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April 25, 2010

Historic figures galore called the Livingston Farm home

Historic figures galore called the Livingston Farm home

Steve Ives dreamed of owning an old home with color and got it.

He and his wife, Julie, and their children — Zadock, Hazel, Hannah, Daniel Elijah and Noah — landed a historic gem in the old Livingston Farm in Lewis.

The Iveses discovered the property on the Internet in September 2008. At the time, the asking price was a little high. Still, they checked it out and discovered the early 19th-century home needed a lot of fixer-upping.

"My wife was really reluctant," Steve said. "We let it go."

Early last March, he discovered the price had dropped, and they made an offer.

Steve, a native New Yorker, and Julie, a native Oregonian, had longed for the rural life. They took the plunge when Steve, a contractor, moved his family from St. Petersburg six years ago to rehab a client's Lake Placid home.

He and his family moved into the 19th-century Adirondack house, where they would live while he renovated it.

"It was like throwing lambs to the wolves almost," he said of that first winter. "We had to deal with snow and staying warm. The house didn't really have a heating system, per se. We froze that first winter."

But the experience was a good one.

"We decided we wanted to stay in this area."

HISTORIC HOME

The Lewis property was not easy on the eyes, but its history was fascinating. On the deed, the first owner listed was Platt Rogers, a Revolutionary War officer responsible for the survey of old State Route 9 from Albany to Plattsburgh. For this service, he was granted a large tract of land, which includes the Iveses' 24-acre parcel.

Rogers moved to Basin Harbor, Vt., and established a sail ferry to Westport. His daughter, Harriet, married John Winans. The Winans brothers, John and James, inn and tavern keepers, constructed the first steamboat, "Vermont," on Lake Champlain. It was the second steamboat in the nation.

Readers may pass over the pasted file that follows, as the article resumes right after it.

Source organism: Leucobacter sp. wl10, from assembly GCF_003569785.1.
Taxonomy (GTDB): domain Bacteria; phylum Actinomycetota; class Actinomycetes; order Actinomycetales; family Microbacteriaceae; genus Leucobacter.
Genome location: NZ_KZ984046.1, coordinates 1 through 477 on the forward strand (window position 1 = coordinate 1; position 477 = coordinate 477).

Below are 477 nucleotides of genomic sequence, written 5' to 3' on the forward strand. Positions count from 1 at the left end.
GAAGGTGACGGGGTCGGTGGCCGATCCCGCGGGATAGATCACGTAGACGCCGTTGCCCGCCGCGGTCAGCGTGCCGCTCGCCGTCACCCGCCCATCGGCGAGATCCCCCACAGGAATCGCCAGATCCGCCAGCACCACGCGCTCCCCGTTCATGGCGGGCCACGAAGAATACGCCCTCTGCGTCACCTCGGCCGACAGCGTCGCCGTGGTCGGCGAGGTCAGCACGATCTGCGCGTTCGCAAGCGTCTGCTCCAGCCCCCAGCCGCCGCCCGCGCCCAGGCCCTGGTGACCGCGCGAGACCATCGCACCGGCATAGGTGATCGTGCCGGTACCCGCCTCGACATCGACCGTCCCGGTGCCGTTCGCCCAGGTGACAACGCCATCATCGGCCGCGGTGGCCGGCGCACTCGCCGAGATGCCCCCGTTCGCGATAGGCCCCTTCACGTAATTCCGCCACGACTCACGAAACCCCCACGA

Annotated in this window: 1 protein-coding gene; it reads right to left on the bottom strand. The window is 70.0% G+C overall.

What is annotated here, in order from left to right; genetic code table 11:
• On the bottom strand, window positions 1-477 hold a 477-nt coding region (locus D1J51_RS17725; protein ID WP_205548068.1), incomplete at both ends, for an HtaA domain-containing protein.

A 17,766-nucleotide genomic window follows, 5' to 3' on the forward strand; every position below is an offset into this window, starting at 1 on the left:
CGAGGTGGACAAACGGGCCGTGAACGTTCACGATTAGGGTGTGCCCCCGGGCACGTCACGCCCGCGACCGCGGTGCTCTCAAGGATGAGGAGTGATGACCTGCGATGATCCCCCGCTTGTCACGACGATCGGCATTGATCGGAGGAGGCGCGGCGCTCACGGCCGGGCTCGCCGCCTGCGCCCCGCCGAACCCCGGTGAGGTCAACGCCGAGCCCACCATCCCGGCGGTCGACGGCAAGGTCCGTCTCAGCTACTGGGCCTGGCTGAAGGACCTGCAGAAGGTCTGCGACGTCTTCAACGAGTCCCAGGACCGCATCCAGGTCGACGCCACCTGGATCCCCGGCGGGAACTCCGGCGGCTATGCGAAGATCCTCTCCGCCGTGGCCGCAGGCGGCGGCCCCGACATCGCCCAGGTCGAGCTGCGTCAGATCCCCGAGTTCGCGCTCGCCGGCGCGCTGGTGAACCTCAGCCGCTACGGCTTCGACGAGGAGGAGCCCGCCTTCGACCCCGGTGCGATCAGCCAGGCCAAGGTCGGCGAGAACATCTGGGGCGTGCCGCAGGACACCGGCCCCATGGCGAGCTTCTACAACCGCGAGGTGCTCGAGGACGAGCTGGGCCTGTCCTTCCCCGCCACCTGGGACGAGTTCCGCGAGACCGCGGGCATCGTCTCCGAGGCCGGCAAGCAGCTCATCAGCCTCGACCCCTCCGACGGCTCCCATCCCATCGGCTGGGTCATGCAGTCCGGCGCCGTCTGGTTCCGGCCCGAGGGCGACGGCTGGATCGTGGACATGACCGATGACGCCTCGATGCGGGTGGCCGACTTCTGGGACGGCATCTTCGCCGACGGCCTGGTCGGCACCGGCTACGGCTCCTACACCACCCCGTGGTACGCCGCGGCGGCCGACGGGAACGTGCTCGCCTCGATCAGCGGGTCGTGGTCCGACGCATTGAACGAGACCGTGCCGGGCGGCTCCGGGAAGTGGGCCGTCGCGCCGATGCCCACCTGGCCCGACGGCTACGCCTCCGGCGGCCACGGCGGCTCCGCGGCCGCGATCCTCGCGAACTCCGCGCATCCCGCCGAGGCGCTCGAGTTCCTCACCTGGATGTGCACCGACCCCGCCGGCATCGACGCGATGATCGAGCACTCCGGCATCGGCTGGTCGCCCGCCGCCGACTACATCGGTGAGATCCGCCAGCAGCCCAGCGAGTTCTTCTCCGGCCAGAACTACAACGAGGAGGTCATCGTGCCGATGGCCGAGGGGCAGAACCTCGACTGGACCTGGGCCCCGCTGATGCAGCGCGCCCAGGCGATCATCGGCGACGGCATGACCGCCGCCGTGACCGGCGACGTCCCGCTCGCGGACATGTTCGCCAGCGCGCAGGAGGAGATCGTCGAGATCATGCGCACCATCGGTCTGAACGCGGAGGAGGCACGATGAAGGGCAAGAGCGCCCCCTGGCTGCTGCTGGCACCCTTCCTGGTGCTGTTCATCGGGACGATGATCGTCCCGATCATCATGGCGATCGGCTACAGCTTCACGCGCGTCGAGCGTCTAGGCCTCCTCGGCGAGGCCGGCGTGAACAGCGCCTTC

Rogers sold his Lewis property to Continental Army Maj. Gen. Philip Schuyler (1733-1804). Schuyler owned the property a year before selling it to Morgan Lewis (1754-1844), son of Francis Lewis, a signer of the Declaration of Independence. Lewis, a Revolutionary War officer at Sackets Harbor and French Creek, was the third governor of New York.

In 1779, Lewis married Gertrude Livingston, the daughter of Robert R. Livingston, (1718-1775), a prominent New York Whig. Robert R. Livingston was the son of "Robert of Clermont" (1688-1775), a New York colonial assembly member and the son of Robert Livingston (1654-1728), the first lord of Livingston Manor.

Livingston descendants include First Lady Eleanor Roosevelt and Presidents George H.W. Bush, George W. Bush.

"It was like, you have to be kidding me," Steve said.

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